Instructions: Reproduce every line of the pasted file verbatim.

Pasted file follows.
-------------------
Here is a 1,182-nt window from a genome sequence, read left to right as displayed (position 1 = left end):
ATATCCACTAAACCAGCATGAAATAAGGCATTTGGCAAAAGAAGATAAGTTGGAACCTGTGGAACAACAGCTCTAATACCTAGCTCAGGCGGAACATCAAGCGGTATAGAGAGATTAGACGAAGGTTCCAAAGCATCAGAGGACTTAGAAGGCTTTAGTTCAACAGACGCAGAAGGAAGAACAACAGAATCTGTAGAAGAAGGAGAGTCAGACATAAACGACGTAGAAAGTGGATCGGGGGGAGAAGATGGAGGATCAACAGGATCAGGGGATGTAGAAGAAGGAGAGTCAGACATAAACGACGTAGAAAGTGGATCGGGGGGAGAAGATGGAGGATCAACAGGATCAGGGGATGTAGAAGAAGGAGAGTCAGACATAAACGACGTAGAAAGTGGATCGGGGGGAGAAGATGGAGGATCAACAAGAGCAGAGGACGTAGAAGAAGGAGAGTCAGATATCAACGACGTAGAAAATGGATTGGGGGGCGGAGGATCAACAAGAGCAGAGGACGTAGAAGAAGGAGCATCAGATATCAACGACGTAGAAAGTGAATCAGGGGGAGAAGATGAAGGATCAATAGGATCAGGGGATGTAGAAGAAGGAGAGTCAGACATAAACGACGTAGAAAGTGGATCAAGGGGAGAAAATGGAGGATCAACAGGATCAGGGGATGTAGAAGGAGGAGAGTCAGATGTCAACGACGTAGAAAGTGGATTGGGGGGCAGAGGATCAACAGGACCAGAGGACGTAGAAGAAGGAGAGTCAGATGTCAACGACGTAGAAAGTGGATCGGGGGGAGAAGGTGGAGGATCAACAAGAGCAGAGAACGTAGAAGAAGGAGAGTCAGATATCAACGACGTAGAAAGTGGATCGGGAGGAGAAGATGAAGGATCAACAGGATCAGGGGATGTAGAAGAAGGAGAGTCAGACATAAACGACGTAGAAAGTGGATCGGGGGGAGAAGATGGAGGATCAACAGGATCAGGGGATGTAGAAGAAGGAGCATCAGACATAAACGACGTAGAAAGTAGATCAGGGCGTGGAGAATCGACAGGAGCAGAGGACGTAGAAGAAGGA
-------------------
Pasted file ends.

Here is a 1,182-nt window from a genome sequence, read left to right as displayed (position 1 = left end):
ATATCCACTAAACCAGCATGAAATAAGGCATTTGGCAAAAGAAGATAAGTTGGAACCTGTGGAACAACAGCTCTAATACCTAGCTCAGGCGGAACATCAAGCGGTATAGAGAGATTAGACGAAGGTTCCAAAGCATCAGAGGACTTAGAAGGCTTTAGTTCAACAGACGCAGAAGGAAGAACAACAGAATCTGTAGAAGAAGGAGAGTCAGACATAAACGACGTAGAAAGTGGATCGGGGGGAGAAGATGGAGGATCAACAGGATCAGGGGATGTAGAAGAAGGAGAGTCAGACATAAACGACGTAGAAAGTGGATCGGGGGGAGAAGATGGAGGATCAACAGGATCAGGGGATGTAGAAGAAGGAGAGTCAGACATAAACGACGTAGAAAGTGGATCGGGGGGAGAAGATGGAGGATCAACAAGAGCAGAGGACGTAGAAGAAGGAGAGTCAGATATCAACGACGTAGAAAATGGATTGGGGGGCGGAGGATCAACAAGAGCAGAGGACGTAGAAGAAGGAGCATCAGATATCAACGACGTAGAAAGTGAATCAGGGGGAGAAGATGAAGGATCAATAGGATCAGGGGATGTAGAAGAAGGAGAGTCAGACATAAACGACGTAGAAAGTGGATCAAGGGGAGAAAATGGAGGATCAACAGGATCAGGGGATGTAGAAGGAGGAGAGTCAGATGTCAACGACGTAGAAAGTGGATTGGGGGGCAGAGGATCAACAGGACCAGAGGACGTAGAAGAAGGAGAGTCAGATGTCAACGACGTAGAAAGTGGATCGGGGGGAGAAGGTGGAGGATCAACAAGAGCAGAGAACGTAGAAGAAGGAGAGTCAGATATCAACGACGTAGAAAGTGGATCGGGAGGAGAAGATGAAGGATCAACAGGATCAGGGGATGTAGAAGAAGGAGAGTCAGACATAAACGACGTAGAAAGTGGATCGGGGGGAGAAGATGGAGGATCAACAGGATCAGGGGATGTAGAAGAAGGAGCATCAGACATAAACGACGTAGAAAGTAGATCAGGGCGTGGAGAATCGACAGGAGCAGAGGACGTAGAAGAAGGA